"No One Is Here Except All of Us contains so many achingly beautiful passages, it's as if language itself is continually striving to be a refuge. . . . If a book can be said to have a consciousness, the consciousness here is infinitely tender and soulful, magical and true. It's the kind of God we wish for."-San Francisco Chronicle

"Ramona Ausubel's first novel, "No One Is Here Except All of Us," is a poetic fable about a part of history after which some people say poetry is an obscenity… Ausubel's fable-like tone is effective in creating a sensation of tale and dream. For conveying the full horror of the events surrounding the Holocaust, it is less so, but this isn't what she's trying to do. Instead, she is comfortable reshaping, in a safe time and place, stories that were handed to her, using her rhetorical and narrative skill to create something that can be carried without cutting the one who carries it."-Minneapolis Star Tribune

Library Journal
When danger threatens, would that we could simply change reality's rules. That's what one little Romanian village tries to do in 1939, as war thunders on the horizon. At the suggestion of an 11-year-old girl and a stranger who's washed into their midst, the townsfolk decide that they can hold danger at bay by using their imagination; they completely remake their lives by throwing out everything they once knew, reassigning jobs and even spouses, and forgetting history altogether. It works for a while, but eventually our heroine grows up and must leave the village's parameters to save her husband and children. A wonderfully fresh and inventive premise replicating exactly what literature can do, and award-winning debut author Ausubel reputedly writes with warmth and flare. I'm excited about this one.
Kirkus Reviews
A bittersweet fable of war and survival set in a Romanian shtetl. Like Chagall's art, charming or cloying depending on taste, Ausubel's fanciful novel employs an intensely imaginative style both to evoke Zalischik, a remote Jewish settlement in 1939, and also to fuel her story. As news of the encroaching anti-Semitic terrors filters into the village via the horrific experience of a half-drowned stranger, the community tries to hold the world at bay with its imagination while cutting itself off from external contact. The narrator, 11-year-old Lena, must endure a parallel delusion. Given by her loving parents to her barren aunt and uncle, she is pushed rapidly through the stages of childhood again as her partly-deranged new parents teach her to talk and walk, then arrange marriage to Igor, the banker's son. Happiness and children follow, but the village's isolation can't last. After Igor is taken prisoner, Lena flees into the woods where her baby dies and farmers offer her an impossible choice. Returning to Zalischik where she learns the fate of her people, she finally turns to a future in the New World. Ausubel's sustained, idiosyncratic take on the Holocaust is double-edged, alternating affecting heartache with sentimental poetic overkill. Opinion may be divided, but there's an undeniable element of talent here.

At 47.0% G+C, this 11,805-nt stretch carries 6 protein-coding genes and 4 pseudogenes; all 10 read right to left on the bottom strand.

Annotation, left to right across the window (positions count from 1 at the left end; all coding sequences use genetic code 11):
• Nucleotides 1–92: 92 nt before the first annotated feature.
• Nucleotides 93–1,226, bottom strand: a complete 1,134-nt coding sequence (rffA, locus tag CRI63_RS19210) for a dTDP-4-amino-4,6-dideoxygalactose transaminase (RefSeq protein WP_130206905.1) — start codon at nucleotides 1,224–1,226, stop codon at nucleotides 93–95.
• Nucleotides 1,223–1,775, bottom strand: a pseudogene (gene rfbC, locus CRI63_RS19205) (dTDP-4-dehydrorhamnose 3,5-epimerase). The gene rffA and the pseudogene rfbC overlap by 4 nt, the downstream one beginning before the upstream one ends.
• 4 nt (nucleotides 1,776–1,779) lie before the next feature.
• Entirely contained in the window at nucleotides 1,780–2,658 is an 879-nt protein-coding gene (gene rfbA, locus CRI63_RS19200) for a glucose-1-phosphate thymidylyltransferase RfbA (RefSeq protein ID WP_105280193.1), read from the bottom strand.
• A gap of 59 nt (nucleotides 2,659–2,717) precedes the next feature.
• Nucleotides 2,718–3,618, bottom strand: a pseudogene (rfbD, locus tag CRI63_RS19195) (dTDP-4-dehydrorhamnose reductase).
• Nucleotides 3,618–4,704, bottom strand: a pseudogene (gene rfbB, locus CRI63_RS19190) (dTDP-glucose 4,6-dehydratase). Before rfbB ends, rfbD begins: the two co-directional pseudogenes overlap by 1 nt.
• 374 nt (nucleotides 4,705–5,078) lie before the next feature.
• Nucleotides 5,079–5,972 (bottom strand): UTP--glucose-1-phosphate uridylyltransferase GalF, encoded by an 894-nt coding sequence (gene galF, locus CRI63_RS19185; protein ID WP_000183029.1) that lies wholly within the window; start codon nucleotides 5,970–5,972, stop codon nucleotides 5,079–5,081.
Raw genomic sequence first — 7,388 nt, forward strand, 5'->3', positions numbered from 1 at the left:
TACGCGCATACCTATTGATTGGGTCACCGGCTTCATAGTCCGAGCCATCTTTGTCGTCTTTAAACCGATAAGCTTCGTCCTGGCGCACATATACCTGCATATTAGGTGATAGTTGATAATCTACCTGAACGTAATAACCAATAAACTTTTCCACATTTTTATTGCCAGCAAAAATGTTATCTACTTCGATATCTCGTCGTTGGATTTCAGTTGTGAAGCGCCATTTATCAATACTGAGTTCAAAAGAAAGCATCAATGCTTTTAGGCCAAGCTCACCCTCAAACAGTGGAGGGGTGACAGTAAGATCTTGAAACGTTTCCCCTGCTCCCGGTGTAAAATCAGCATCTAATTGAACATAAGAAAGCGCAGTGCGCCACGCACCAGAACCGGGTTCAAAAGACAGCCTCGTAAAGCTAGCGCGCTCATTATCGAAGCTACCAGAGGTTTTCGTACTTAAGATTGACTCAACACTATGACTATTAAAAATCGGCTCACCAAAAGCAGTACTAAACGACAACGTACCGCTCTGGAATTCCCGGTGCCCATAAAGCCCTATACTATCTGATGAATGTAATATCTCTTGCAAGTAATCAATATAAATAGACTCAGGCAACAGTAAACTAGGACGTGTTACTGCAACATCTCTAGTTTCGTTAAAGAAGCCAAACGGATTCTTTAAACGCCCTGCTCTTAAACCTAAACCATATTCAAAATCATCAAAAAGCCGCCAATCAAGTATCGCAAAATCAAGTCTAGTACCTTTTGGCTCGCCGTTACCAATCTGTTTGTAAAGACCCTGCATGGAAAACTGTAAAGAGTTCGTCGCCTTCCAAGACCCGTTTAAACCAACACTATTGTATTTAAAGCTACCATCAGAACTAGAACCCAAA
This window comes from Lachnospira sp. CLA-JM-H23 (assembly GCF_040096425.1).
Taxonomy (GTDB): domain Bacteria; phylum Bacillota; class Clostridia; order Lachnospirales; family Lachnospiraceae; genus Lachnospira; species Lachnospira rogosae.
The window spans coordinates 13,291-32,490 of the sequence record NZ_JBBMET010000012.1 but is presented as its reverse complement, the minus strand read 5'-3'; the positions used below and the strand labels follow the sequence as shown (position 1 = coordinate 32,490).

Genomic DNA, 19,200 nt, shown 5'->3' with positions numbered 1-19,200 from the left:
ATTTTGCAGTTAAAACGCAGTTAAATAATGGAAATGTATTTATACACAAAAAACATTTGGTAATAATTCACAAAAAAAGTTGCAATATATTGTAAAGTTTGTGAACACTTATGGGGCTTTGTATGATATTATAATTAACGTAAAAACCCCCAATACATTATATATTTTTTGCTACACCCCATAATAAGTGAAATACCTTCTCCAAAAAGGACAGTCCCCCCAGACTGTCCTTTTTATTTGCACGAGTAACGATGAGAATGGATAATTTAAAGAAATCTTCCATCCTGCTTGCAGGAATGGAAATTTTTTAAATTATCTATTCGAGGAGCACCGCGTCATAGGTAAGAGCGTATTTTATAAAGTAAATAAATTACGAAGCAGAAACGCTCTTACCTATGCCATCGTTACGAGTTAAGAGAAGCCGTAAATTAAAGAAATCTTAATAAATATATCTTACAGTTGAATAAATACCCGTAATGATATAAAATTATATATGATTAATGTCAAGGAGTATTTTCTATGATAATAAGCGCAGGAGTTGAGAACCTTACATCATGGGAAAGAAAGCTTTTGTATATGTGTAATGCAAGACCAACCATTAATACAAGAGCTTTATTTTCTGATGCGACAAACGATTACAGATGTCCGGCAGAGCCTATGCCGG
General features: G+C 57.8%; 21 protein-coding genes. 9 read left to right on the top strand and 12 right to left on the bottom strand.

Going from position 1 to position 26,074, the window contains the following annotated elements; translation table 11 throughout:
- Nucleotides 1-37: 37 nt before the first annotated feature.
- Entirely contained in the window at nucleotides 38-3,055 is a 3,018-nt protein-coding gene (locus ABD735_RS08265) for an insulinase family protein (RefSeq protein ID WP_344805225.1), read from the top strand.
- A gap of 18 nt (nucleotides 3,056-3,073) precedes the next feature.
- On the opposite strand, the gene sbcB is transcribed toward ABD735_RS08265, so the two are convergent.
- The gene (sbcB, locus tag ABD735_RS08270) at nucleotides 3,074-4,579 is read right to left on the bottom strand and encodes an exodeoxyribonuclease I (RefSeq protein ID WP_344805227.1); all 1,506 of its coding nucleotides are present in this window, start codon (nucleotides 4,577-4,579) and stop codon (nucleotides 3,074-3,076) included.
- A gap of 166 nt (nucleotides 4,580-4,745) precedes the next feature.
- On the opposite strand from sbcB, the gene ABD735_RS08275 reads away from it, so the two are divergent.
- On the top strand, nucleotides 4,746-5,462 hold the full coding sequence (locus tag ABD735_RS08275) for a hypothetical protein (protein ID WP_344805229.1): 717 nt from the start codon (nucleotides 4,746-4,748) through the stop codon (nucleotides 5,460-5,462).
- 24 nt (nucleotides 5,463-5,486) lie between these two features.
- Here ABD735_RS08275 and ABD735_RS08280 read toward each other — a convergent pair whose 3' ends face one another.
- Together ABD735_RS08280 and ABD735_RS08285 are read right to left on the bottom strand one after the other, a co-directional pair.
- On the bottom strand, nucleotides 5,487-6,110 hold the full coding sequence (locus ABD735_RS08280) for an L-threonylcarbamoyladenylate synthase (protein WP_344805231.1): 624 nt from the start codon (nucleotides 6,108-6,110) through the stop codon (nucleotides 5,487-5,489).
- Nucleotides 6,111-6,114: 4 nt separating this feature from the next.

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Product Details

ISBN-13:
9781594487941
Publisher:
Penguin Group (USA)
Publication date:
02/02/2012
Pages:
336
Product dimensions:
6.00(w) x 9.10(h) x 1.30(d)
Age Range:
18 Years

What People are saying about this

Ron Carlson
A special work of the imagination, an original gift, dark and light, and Ramona Ausubel colors it all with a glowing wisdom. (Ron Carlson, author of Five Skies)
Danzy Senna
In her strange and lovely debut novel, Ramona Ausubel tells (slyly, sideways) of the horrors of war: A Romanian Jewish community dreams up a collective delusion about the world they live in. Rather than resist or run from events too insane to be real, they construct an elaborate game of make-believe which works, until it doesn't. I was unsettled and moved by this tale of the human imagination—its force, its failure and its regeneration. (Danzy Senna, author of You are Free)
Christine Schutt
A wise, compassionate book that even in its darkest turns uplifts. (Christine Schutt, author of Florida and All Souls)
Samantha Hunt
Here is a world created out of the most curious and beautiful remnants of our own: opera, suitcases, letters, rivers, daughters, strangers and shovels. Ramona Ausubel cracks open the very idea of a book and fills its shell with a thing glimmering, thrilling and new. (Samantha Hunt, author on The Invention of Everything Else)
Brad Watson
Beautifully written and alive in story, fascinating characters, and place. You can't help but compare Ausubel's book with Marquez, with her fantastic vision of history and invention, the small village dreaming the vast world, but she is her own new fresh voice. (Brad Watson, author of The Heaven of Mercury)
From the Publisher
"No One Is Here Except All of Us contains so many achingly beautiful passages, it's as if language itself is continually striving to be a refuge. . . . If a book can be said to have a consciousness, the consciousness here is infinitely tender and soulful, magical and true. It's the kind of God we wish for.”—San Francisco Chronicle

“Ramona Ausubel's first novel, "No One Is Here Except All of Us," is a poetic fable about a part of history after which some people say poetry is an obscenity… Ausubel's fable-like tone is effective in creating a sensation of tale and dream. For conveying the full horror of the events surrounding the Holocaust, it is less so, but this isn't what she's trying to do. Instead, she is comfortable reshaping, in a safe time and place, stories that were handed to her, using her rhetorical and narrative skill to create something that can be carried without cutting the one who carries it.”—Minneapolis Star Tribune